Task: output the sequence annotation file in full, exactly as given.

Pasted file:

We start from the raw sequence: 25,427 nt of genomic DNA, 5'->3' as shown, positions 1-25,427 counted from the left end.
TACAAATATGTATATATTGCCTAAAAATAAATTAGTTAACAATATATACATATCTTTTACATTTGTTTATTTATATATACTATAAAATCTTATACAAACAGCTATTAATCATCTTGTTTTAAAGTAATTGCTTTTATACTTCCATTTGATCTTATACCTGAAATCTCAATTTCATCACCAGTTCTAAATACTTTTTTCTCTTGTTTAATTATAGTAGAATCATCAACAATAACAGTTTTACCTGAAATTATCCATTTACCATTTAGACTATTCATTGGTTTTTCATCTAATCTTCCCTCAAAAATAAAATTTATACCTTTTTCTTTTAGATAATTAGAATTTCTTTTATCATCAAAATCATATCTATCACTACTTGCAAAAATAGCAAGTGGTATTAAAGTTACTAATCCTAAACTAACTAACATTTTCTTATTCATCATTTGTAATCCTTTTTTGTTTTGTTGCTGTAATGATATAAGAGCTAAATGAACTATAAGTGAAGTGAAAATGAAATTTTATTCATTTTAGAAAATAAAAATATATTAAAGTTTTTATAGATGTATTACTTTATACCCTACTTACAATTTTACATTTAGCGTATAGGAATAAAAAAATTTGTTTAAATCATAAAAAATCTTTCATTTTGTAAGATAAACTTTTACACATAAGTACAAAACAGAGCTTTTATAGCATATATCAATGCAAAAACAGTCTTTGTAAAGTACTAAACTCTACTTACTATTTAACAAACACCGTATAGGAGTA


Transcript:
We start from the raw sequence: 25,427 nt of genomic DNA, 5'->3' as shown, positions 1-25,427 counted from the left end.
TACAAATATGTATATATTGCCTAAAAATAAATTAGTTAACAATATATACATATCTTTTACATTTGTTTATTTATATATACTATAAAATCTTATACAAACAGCTATTAATCATCTTGTTTTAAAGTAATTGCTTTTATACTTCCATTTGATCTTATACCTGAAATCTCAATTTCATCACCAGTTCTAAATACTTTTTTCTCTTGTTTAATTATAGTAGAATCATCAACAATAACAGTTTTACCTGAAATTATCCATTTACCATTTAGACTATTCATTGGTTTTTCATCTAATCTTCCCTCAAAAATAAAATTTATACCTTTTTCTTTTAGATAATTAGAATTTCTTTTATCATCAAAATCATATCTATCACTACTTGCAAAAATAGCAAGTGGTATTAAAGTTACTAATCCTAAACTAACTAACATTTTCTTATTCATCATTTGTAATCCTTTTTTGTTTTGTTGCTGTAATGATATAAGAGCTAAATGAACTATAAGTGAAGTGAAAATGAAATTTTATTCATTTTAGAAAATAAAAATATATTAAAGTTTTTATAGATGTATTACTTTATACCCTACTTACAATTTTACATTTAGCGTATAGGAATAAAAAAATTTGTTTAAATCATAAAAAATCTTTCATTTTGTAAGATAAACTTTTACACATAAGTACAAAACAGAGCTTTTATAGCATATATCAATGCAAAAACAGTCTTTGTAAAGTACTAAACTCTACTTACTATTTAACAAACACCGTATAGGAGTA